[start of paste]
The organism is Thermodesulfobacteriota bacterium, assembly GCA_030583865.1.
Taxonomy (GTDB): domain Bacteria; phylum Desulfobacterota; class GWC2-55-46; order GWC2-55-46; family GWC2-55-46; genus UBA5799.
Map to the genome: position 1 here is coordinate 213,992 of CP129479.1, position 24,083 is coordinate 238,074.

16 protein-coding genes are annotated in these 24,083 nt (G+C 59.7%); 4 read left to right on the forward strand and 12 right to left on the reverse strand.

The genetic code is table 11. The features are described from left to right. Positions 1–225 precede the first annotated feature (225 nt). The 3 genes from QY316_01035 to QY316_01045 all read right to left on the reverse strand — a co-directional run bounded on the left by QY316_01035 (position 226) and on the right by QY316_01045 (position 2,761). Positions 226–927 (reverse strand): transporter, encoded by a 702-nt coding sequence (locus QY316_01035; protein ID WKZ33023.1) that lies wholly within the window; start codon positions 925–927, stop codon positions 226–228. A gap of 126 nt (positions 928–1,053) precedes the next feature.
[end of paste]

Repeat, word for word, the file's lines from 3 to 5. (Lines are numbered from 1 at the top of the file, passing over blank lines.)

Map to the genome: position 1 here is coordinate 213,992 of CP129479.1, position 24,083 is coordinate 238,074.

16 protein-coding genes are annotated in these 24,083 nt (G+C 59.7%); 4 read left to right on the forward strand and 12 right to left on the reverse strand.

The genetic code is table 11. The features are described from left to right. Positions 1–225 precede the first annotated feature (225 nt). The 3 genes from QY316_01035 to QY316_01045 all read right to left on the reverse strand — a co-directional run bounded on the left by QY316_01035 (position 226) and on the right by QY316_01045 (position 2,761). Positions 226–927 (reverse strand): transporter, encoded by a 702-nt coding sequence (locus QY316_01035; protein ID WKZ33023.1) that lies wholly within the window; start codon positions 925–927, stop codon positions 226–228. A gap of 126 nt (positions 928–1,053) precedes the next feature.